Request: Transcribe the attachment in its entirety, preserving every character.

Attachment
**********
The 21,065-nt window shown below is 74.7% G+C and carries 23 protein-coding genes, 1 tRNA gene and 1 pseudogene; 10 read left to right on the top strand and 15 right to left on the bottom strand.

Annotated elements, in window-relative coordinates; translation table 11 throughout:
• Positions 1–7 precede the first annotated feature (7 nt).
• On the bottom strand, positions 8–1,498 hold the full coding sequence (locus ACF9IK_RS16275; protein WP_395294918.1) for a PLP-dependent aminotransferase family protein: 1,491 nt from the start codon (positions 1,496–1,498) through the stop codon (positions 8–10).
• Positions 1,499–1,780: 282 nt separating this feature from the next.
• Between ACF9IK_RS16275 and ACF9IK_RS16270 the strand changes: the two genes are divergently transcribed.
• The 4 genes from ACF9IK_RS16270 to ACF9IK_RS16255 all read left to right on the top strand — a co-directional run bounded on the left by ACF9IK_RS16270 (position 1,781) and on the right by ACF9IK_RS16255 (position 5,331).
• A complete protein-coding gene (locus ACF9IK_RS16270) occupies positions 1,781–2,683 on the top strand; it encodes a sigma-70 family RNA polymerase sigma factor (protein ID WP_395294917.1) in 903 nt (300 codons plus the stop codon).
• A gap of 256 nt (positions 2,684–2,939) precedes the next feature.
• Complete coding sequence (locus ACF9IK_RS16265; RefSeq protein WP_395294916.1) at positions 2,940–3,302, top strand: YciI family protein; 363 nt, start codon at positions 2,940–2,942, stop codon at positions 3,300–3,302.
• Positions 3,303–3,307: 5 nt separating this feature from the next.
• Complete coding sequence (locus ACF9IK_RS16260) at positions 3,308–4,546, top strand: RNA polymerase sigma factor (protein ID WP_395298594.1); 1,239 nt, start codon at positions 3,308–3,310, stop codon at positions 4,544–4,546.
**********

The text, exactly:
The 21,065-nt window shown below is 74.7% G+C and carries 23 protein-coding genes, 1 tRNA gene and 1 pseudogene; 10 read left to right on the top strand and 15 right to left on the bottom strand.

Annotated elements, in window-relative coordinates; translation table 11 throughout:
• Positions 1–7 precede the first annotated feature (7 nt).
• On the bottom strand, positions 8–1,498 hold the full coding sequence (locus ACF9IK_RS16275; protein WP_395294918.1) for a PLP-dependent aminotransferase family protein: 1,491 nt from the start codon (positions 1,496–1,498) through the stop codon (positions 8–10).
• Positions 1,499–1,780: 282 nt separating this feature from the next.
• Between ACF9IK_RS16275 and ACF9IK_RS16270 the strand changes: the two genes are divergently transcribed.
• The 4 genes from ACF9IK_RS16270 to ACF9IK_RS16255 all read left to right on the top strand — a co-directional run bounded on the left by ACF9IK_RS16270 (position 1,781) and on the right by ACF9IK_RS16255 (position 5,331).
• A complete protein-coding gene (locus ACF9IK_RS16270) occupies positions 1,781–2,683 on the top strand; it encodes a sigma-70 family RNA polymerase sigma factor (protein ID WP_395294917.1) in 903 nt (300 codons plus the stop codon).
• A gap of 256 nt (positions 2,684–2,939) precedes the next feature.
• Complete coding sequence (locus ACF9IK_RS16265; RefSeq protein WP_395294916.1) at positions 2,940–3,302, top strand: YciI family protein; 363 nt, start codon at positions 2,940–2,942, stop codon at positions 3,300–3,302.
• Positions 3,303–3,307: 5 nt separating this feature from the next.
• Complete coding sequence (locus ACF9IK_RS16260) at positions 3,308–4,546, top strand: RNA polymerase sigma factor (protein ID WP_395298594.1); 1,239 nt, start codon at positions 3,308–3,310, stop codon at positions 4,544–4,546.